This is an excerpt from Let’s Get Digital: How To Self-Publish, And Why You ShouldIt is available from Amazon and Smashwords for $4.99, Amazon UK for £1.99 or as a FREE PDF right here.

Step 6: Blogging and Websites

You have written your book, added your cover design, had your work edited, gone through the pain of formatting for the first time, and now everything is uploaded, priced, and available on all of the e-book sales channels. Only problem is, nobody’s buying it. Don’t worry, you haven’t told anybody about it yet, and it takes time to build an audience. Most of the e-book success stories you will read about in the final part of this book took around six months to sell in decent numbers.

The final four steps of this guide will cover your marketing options, all of which will cost nothing but time.


There are two types of websites: static and interactive. A static website is like this one.

That site was designed for me by my friends at Ambient Project. I asked them to set it up in 2009 when I was querying agents, and it hasn’t changed since. The idea was that it would act as a kind of calling card, make me look professional, and help agents visualize my manuscript as a real novel for sale. It has a brief description of my novel, thumbnail sketches of the various characters, some historical context, contact information, and a button for visitors to download the first chapter of my book for free.

It costs money to create websites like this (a few hundred dollars for a basic one), but can be a useful tool. However, I would only suggest going down this road if you have a little extra budgeted for marketing. You can achieve some of the same effects with a free page, and you can achieve better effects with a different kind of page.

Because a webpage such as that is a static page, there is no interaction between the writer and the audience. Readers can’t post comments, and you can’t post updates without getting in touch with your web designer. While a lot of people visited this page and complimented me on it, the content never changes, so there is no real reason for them ever to return. I have no opportunity to build a connection with my audience and, in the fast-moving world of the internet, a static page, however pretty, is soon forgotten.


A blog is an interactive page, which can be a great way to connect with potential readers. If there is new content appearing regularly, readers have good reason to keep coming back. Best of all, a blog costs you nothing. I recommend every writer sets up their own blog.

I use WordPress, but some prefer Blogger, Typepad or LiveJournal; pick the one you are most comfortable with. I think WordPress looks the most professional, but Blogger has its advantages too, especially if you are overwhelmed with the functionality of WordPress.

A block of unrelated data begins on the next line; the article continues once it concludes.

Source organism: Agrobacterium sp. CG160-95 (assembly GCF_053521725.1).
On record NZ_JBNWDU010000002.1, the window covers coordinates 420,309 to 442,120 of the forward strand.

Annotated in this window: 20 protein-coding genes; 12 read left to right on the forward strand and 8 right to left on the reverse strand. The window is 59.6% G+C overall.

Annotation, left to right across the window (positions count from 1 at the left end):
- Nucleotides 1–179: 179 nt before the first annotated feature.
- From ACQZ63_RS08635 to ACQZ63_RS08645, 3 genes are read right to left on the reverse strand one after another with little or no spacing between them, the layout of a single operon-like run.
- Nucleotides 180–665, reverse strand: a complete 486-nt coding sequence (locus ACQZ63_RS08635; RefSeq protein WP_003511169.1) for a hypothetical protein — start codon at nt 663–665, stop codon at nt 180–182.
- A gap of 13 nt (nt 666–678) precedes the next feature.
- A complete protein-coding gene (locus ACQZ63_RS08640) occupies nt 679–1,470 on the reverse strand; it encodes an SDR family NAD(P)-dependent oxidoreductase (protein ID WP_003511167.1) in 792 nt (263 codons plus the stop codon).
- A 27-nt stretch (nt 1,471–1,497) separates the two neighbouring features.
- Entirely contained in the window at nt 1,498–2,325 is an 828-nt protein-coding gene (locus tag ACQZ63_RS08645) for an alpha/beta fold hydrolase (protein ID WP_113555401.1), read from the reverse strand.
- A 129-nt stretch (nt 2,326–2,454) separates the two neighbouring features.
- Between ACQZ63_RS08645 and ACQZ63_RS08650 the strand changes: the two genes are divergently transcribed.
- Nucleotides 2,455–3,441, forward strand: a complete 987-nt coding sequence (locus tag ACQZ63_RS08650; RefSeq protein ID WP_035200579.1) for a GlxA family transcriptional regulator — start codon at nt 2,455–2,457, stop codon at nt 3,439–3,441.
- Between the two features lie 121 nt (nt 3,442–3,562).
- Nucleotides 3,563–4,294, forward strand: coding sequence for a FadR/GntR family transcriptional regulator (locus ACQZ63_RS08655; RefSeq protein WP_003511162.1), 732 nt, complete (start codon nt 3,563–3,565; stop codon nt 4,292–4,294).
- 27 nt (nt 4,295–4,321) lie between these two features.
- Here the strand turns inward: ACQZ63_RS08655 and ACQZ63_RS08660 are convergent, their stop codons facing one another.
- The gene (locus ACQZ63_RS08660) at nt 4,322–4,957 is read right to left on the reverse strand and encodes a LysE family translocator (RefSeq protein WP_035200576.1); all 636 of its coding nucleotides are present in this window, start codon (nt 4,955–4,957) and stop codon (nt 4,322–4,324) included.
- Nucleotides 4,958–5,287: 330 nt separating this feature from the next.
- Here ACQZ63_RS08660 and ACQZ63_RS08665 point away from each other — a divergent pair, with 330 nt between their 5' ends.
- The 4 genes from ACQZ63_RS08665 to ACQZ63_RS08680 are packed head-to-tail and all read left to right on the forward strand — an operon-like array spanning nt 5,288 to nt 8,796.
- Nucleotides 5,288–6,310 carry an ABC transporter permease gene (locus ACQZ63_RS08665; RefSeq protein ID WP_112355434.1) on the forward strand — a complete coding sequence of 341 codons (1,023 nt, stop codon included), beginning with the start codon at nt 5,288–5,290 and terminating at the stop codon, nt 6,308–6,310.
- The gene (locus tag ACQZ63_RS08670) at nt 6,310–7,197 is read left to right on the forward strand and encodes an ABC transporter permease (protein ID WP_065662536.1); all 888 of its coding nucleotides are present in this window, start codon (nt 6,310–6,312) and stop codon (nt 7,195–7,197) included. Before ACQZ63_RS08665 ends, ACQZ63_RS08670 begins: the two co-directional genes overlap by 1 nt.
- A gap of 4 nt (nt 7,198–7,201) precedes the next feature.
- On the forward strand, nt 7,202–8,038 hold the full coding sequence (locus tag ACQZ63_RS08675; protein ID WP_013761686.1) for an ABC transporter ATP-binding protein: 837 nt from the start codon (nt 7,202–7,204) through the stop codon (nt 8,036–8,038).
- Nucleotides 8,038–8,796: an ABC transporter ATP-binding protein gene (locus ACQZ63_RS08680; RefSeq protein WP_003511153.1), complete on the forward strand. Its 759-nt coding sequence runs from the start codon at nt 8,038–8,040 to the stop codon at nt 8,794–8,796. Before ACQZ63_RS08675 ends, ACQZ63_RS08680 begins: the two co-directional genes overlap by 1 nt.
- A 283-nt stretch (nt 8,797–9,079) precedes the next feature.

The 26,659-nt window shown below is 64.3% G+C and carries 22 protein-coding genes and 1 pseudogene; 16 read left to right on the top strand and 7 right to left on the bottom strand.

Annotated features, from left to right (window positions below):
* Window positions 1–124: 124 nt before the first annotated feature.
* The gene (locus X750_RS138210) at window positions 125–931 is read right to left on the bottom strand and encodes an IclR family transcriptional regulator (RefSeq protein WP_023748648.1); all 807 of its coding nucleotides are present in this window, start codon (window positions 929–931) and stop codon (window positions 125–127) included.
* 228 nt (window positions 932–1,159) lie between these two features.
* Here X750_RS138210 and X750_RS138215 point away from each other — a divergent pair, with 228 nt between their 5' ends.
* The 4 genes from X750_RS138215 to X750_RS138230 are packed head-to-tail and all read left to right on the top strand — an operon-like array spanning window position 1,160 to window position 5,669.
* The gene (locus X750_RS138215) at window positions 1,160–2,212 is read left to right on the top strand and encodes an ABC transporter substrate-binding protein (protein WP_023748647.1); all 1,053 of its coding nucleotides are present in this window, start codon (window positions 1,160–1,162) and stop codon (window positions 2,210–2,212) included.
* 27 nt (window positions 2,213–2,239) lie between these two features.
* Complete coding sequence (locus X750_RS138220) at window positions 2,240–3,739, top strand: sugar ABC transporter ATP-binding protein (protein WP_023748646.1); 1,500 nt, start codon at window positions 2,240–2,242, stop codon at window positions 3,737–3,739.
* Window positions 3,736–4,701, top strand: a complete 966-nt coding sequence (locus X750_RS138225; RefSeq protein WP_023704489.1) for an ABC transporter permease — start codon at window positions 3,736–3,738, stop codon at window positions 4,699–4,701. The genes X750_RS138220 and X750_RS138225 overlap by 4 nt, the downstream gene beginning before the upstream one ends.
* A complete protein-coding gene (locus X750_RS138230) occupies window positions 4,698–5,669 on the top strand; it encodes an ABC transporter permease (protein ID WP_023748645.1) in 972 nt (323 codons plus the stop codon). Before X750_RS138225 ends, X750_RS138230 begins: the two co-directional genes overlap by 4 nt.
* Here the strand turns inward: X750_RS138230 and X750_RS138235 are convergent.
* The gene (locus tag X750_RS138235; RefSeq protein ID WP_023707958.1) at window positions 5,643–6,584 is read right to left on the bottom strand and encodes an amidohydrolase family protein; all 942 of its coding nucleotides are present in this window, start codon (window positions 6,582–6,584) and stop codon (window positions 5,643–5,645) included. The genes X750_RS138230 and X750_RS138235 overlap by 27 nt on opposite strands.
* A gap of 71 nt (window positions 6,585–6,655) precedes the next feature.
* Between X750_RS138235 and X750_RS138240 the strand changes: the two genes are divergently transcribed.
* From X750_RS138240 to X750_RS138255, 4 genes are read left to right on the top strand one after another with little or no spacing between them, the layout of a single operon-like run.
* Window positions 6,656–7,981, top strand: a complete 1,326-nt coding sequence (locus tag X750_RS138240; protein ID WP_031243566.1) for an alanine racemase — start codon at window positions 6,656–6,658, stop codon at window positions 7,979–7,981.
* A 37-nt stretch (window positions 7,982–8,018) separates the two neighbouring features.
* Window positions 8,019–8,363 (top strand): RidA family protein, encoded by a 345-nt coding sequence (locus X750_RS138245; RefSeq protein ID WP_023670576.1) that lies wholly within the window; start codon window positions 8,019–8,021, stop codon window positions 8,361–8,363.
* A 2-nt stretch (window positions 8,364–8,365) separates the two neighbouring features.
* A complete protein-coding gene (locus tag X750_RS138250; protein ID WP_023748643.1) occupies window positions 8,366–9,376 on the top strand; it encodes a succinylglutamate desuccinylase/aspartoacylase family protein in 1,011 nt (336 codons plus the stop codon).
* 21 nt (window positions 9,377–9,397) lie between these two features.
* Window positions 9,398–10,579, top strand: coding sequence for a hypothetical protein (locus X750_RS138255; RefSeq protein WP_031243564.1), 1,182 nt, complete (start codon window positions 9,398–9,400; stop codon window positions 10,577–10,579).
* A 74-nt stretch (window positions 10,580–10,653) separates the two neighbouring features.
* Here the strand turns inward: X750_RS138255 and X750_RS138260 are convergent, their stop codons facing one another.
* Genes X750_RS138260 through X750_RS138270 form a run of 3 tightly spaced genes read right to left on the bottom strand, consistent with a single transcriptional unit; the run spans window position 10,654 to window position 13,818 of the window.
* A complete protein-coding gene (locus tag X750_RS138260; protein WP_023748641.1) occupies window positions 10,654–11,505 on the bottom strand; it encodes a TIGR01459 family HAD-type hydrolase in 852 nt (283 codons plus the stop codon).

One thing you should consider purchasing is your own domain name. It only costs around $12 a year and you can use that as the name of your blog instead of a generic WordPress name (like the one I have right now). If your desired domain name is already taken, play with a few variations on your initials, or add your middle name or “writer” to your name—anything, as long as it looks professional. While we are on the subject, if your e-mail address is something like,, or, I’d recommend getting a new one for business.


Ideally your blog should be clean and easy-to-read. Light text on a dark background might look stylish, but it’s awful for extended reading. Keep garish colors to a minimum and make sure any graphics you use are of good quality.

First-time visitors to your blog should be able to find the information they want quickly. You should also have buttons that allow them to share articles they like and to subscribe to your blog. Make a note of other, popular blogs you enjoy and try to replicate their layout.

Building an Audience

While there are more than 2 billion web-users worldwide, there are a trillion unique URLs out there and the number of individual web pages increases by several billion every day.

You should update your blog regularly (every day or two if you can) to give people a reason to return. However, they won’t come back if they don’t like what they see in the first place. You must have something interesting to say because you are using up people’s most valuable resource: time.

So what do you write about? Well, whatever interests you, but do try to carve out some kind of niche. If you do it right, and people are coming back to your blog on a regular basis, then you have a captive audience to sell your work to. Don’t underestimate the importance of this connection as a sales tool.

I was interested in the fast-moving changes occurring in the publishing industry, and I also wanted to document my own first steps into digital publishing, so blogging about that seemed like a natural fit. However, to be self-critical, my blog does not really reach out to my true book-buying audience, i.e. readers. A blog like mine is enjoyable to write and is great for interacting with other writers and self-publishers, and I am learning a lot from it, but I don’t think it’s going to boost my sales by much because it doesn’t target my readers as much as my colleagues.

This means I will have to compensate for that in my other marketing efforts, but that’s fine. It’s far better to blog about something you are interested in than to fake it. Readers are smart; they will see through you if you aren’t genuine.

I recommend trying to reach out to your readers. If you write cozy mysteries you could have a fan site dissecting the classics. If you are writing a non-fiction book on baseball you could host a discussion on the greatest players and the latest scandals. In truth, your attempts to attract readers don’t even have to be that direct. If you blog about great Italian recipes your audience will likely be interested in that romance novel you’ve set in Sicily. If you write about celebrity gossip, chances are your readers will like the chick-lit book you’ve written. Even if the subject of your blog is not directly related to your book, if your readers enjoy your writing, they will usually check it out anyway.